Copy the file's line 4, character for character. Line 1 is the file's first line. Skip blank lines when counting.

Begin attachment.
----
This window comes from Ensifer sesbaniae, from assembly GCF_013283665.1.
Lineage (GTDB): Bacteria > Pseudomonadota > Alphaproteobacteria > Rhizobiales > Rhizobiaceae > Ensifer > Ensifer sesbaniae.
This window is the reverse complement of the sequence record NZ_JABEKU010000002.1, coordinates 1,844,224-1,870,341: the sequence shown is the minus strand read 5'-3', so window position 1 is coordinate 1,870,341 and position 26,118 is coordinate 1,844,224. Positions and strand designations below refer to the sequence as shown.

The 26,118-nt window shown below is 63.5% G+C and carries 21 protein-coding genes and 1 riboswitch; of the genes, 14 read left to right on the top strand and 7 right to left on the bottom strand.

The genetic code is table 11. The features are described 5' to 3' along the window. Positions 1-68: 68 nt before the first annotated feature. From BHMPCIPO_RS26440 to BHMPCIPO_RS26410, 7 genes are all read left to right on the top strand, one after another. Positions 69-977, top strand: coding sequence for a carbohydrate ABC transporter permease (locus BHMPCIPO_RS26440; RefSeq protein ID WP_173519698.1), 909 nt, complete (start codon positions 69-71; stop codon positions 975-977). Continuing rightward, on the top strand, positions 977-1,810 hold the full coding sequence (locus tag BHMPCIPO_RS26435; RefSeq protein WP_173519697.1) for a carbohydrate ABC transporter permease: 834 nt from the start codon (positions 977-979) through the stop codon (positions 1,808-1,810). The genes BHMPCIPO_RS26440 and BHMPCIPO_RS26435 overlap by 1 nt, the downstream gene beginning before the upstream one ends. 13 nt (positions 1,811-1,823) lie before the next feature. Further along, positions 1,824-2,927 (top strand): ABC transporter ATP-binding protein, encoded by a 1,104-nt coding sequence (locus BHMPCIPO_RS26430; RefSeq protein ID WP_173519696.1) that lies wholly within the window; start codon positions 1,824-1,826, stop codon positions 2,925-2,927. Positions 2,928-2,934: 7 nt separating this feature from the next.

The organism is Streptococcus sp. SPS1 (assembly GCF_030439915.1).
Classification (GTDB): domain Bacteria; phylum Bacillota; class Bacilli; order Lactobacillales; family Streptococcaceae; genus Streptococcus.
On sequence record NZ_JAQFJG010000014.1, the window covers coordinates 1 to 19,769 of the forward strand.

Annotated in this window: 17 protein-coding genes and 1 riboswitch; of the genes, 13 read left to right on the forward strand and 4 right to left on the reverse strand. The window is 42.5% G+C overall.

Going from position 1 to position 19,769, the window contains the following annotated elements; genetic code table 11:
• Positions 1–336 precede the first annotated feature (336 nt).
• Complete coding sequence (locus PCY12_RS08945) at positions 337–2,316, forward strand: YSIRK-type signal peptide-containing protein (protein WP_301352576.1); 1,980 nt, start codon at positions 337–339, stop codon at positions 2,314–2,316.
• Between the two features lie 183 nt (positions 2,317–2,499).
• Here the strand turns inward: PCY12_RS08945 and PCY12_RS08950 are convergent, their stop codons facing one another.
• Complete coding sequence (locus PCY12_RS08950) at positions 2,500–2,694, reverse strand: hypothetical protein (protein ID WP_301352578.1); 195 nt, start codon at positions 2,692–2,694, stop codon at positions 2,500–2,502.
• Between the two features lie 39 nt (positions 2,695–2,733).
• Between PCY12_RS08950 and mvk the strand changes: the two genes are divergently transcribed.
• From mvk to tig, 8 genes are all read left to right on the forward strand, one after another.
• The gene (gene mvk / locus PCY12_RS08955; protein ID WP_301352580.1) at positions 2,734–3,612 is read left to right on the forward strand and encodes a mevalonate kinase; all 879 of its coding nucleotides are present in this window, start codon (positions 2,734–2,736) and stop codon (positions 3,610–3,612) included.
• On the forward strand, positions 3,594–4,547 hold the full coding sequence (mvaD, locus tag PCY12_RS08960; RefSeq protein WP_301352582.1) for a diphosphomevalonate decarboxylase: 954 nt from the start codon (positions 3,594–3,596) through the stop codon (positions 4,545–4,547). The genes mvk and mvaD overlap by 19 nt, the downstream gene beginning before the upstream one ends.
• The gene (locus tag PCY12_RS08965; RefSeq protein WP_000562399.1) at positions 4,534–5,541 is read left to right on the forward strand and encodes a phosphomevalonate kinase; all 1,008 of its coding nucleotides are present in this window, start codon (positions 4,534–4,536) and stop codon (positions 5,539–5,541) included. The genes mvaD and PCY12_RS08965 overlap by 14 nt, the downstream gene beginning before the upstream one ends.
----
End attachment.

The 26,118-nt window shown below is 63.5% G+C and carries 21 protein-coding genes and 1 riboswitch; of the genes, 14 read left to right on the top strand and 7 right to left on the bottom strand.